Whether it is the DASH (Dietary Approaches to Stopping Hypertension) diet to help manage high blood pressure or the Mediterranean diet for cardiovascular health – around every corner there seems to be a new dietary suggestion recommended by health care professionals. To date, there is research evidence linking both of the aforementioned dietary strategies with improved mental speed and processing. However, a new study has put forth an eating regimen that uniquely captures the elements of our diet and types of food that optimize brain health. A hybrid of the Mediterranean and DASH diets, the MIND (Mediterranean-DASH Intervention for Neurodegenerative Delay) diet places emphasis on plant-based foods, consumption of berries and leafy greens as well as minimal intake of animal foods high in saturated fats.
In a 2016 article published by the late Dr. Martha Clare Morris in the journal Alzheimers Dementia, the team recruited a cohort of volunteers between the ages of 58-98 years who were living in retirement communities in the Chicago area. Over the nearly 5-year follow-up period, participants were asked to record how frequently they consumed certain types of food items. Using this data, the researchers created a MIND diet score based on 15 dietary components including 10 brain healthy food groups (green leafy vegetables, other vegetables, nuts, berries, beans, whole grains, fish, poultry, olive oil and wine) and 5 unhealthy food groups (red meats, butter and stick margarine, cheese, pastries and sweets, and fried/fast food).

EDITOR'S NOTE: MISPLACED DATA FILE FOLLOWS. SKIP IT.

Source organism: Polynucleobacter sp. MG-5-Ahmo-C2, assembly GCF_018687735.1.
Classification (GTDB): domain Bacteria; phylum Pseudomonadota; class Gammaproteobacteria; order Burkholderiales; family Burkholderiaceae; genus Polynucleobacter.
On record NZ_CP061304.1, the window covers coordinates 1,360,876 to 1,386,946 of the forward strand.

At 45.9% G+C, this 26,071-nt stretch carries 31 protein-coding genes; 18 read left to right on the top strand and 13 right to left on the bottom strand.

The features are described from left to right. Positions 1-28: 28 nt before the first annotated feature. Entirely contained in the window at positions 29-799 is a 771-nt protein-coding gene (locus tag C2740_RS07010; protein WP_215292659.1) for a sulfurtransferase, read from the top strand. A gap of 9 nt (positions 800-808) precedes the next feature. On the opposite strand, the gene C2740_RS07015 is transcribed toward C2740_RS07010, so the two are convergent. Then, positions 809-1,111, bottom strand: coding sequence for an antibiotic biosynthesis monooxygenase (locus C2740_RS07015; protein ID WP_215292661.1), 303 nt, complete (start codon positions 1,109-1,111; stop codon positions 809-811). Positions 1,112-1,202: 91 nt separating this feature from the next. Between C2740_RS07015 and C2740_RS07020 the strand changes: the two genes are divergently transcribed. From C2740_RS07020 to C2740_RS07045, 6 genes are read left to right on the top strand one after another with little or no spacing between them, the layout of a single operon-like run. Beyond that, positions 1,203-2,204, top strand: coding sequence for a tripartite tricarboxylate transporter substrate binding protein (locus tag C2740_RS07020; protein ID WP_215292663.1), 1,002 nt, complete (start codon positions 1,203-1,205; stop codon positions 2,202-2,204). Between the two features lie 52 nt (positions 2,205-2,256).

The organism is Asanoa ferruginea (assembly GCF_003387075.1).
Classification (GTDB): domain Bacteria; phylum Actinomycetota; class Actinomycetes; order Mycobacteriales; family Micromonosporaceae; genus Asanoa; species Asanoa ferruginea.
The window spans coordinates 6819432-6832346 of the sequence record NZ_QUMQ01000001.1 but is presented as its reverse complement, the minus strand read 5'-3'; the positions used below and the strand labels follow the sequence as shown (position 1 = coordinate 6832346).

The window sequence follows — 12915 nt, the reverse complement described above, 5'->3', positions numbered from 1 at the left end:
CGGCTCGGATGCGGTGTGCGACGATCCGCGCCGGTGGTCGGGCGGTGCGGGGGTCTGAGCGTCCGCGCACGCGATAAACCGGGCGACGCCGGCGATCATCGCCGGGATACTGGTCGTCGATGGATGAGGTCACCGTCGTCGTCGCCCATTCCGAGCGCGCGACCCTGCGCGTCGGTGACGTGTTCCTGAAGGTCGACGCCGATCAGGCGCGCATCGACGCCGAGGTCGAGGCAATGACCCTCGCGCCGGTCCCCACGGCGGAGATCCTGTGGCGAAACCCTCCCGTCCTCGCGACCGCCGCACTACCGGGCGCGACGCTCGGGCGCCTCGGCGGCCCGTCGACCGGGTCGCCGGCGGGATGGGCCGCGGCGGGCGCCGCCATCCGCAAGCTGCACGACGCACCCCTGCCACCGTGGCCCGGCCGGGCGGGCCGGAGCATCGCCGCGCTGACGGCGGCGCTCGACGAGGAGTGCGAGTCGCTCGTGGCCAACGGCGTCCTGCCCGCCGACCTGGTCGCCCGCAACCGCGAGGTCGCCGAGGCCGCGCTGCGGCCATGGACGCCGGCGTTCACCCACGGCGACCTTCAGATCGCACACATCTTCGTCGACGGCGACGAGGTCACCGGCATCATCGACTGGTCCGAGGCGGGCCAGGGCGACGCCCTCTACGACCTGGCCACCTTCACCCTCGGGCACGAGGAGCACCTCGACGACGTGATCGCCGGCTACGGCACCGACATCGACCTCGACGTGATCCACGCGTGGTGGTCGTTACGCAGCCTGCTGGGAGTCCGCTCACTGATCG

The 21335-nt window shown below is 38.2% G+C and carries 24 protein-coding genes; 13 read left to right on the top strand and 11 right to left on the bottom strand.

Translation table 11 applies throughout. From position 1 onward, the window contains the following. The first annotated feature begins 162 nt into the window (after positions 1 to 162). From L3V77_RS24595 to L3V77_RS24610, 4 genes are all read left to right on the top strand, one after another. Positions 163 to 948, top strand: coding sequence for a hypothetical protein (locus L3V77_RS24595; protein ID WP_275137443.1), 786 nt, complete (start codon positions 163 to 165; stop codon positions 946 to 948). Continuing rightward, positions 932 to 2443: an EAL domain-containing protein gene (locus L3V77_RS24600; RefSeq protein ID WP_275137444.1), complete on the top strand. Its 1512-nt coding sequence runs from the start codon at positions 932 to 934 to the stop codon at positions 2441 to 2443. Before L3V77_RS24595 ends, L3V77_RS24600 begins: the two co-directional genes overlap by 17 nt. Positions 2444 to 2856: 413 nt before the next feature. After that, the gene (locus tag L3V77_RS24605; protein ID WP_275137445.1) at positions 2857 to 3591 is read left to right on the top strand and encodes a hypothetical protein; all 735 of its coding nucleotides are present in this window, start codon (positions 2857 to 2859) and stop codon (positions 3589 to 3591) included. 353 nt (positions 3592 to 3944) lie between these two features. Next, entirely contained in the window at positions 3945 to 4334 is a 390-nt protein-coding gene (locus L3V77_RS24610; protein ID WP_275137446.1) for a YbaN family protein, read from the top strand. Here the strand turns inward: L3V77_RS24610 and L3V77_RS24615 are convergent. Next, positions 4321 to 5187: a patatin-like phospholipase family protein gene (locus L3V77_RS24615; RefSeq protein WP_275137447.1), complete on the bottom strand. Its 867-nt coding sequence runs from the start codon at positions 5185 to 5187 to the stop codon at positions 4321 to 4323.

These scores were used to stratify participants into how closely they followed the MIND diet. At the same time, participants received an annual neuropsychological assessment to evaluate for any symptoms of cognitive decline. Interestingly, they found that the closer the individual’s diet was to resembling the MIND diet, the lower the risk of developing Alzheimer’s disease (AD).
It is important to note that this considers other predictive factors that might increase the risk of AD – age, sex, genetic markers, physical activity, and participation in cognitively stimulating activities. The estimated effect was a 53% reduction in the rate of AD amongst those who incorporated the most MIND-based foods in their diet, and a 35% reduction for those who scored in the mid-range for MIND diet when compared with the group of participants who had the lowest adherence to the MIND diet. These data suggest that even modest adherence to the MIND diet score may have substantial benefits for the prevention of AD. This was seen with a greater effect than both the DASH and Mediterranean diets.
Taken together, these findings support the notion that even modest dietary adjustments may help to reduce the risk of developing AD in aging populations. We are excited to hear that a diet that is specific to brain health is possible and that there may be a role in AD prevention.